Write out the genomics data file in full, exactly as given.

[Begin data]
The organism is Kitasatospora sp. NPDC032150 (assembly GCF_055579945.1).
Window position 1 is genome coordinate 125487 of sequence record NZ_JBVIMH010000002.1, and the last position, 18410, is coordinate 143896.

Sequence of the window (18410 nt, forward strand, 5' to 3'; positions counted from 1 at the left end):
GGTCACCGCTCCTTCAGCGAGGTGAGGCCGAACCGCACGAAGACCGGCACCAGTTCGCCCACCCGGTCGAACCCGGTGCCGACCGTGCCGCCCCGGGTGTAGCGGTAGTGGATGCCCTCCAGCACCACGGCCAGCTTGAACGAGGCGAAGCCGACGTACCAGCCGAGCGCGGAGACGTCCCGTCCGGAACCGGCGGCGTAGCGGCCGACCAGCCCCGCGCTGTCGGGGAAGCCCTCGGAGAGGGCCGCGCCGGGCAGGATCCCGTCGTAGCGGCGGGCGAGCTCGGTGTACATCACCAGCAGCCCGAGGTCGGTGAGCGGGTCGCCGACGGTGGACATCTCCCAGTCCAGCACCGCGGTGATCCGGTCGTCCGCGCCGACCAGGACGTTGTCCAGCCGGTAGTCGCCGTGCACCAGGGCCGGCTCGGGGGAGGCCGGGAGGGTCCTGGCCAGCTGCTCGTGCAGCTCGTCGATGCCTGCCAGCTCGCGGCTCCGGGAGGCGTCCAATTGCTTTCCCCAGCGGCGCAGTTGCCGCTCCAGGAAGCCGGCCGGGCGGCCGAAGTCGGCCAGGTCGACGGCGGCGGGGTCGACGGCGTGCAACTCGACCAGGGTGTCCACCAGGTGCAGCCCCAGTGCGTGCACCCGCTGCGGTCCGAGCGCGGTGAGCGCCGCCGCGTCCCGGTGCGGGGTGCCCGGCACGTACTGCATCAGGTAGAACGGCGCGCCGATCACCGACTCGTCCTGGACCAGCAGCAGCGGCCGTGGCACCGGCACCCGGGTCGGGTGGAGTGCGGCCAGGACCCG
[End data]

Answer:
The organism is Kitasatospora sp. NPDC032150 (assembly GCF_055579945.1).
Window position 1 is genome coordinate 125487 of sequence record NZ_JBVIMH010000002.1, and the last position, 18410, is coordinate 143896.

Sequence of the window (18410 nt, forward strand, 5' to 3'; positions counted from 1 at the left end):
GGTCACCGCTCCTTCAGCGAGGTGAGGCCGAACCGCACGAAGACCGGCACCAGTTCGCCCACCCGGTCGAACCCGGTGCCGACCGTGCCGCCCCGGGTGTAGCGGTAGTGGATGCCCTCCAGCACCACGGCCAGCTTGAACGAGGCGAAGCCGACGTACCAGCCGAGCGCGGAGACGTCCCGTCCGGAACCGGCGGCGTAGCGGCCGACCAGCCCCGCGCTGTCGGGGAAGCCCTCGGAGAGGGCCGCGCCGGGCAGGATCCCGTCGTAGCGGCGGGCGAGCTCGGTGTACATCACCAGCAGCCCGAGGTCGGTGAGCGGGTCGCCGACGGTGGACATCTCCCAGTCCAGCACCGCGGTGATCCGGTCGTCCGCGCCGACCAGGACGTTGTCCAGCCGGTAGTCGCCGTGCACCAGGGCCGGCTCGGGGGAGGCCGGGAGGGTCCTGGCCAGCTGCTCGTGCAGCTCGTCGATGCCTGCCAGCTCGCGGCTCCGGGAGGCGTCCAATTGCTTTCCCCAGCGGCGCAGTTGCCGCTCCAGGAAGCCGGCCGGGCGGCCGAAGTCGGCCAGGTCGACGGCGGCGGGGTCGACGGCGTGCAACTCGACCAGGGTGTCCACCAGGTGCAGCCCCAGTGCGTGCACCCGCTGCGGTCCGAGCGCGGTGAGCGCCGCCGCGTCCCGGTGCGGGGTGCCCGGCACGTACTGCATCAGGTAGAACGGCGCGCCGATCACCGACTCGTCCTGGACCAGCAGCAGCGGCCGTGGCACCGGCACCCGGGTCGGGTGGAGTGCGGCCAGGACCCG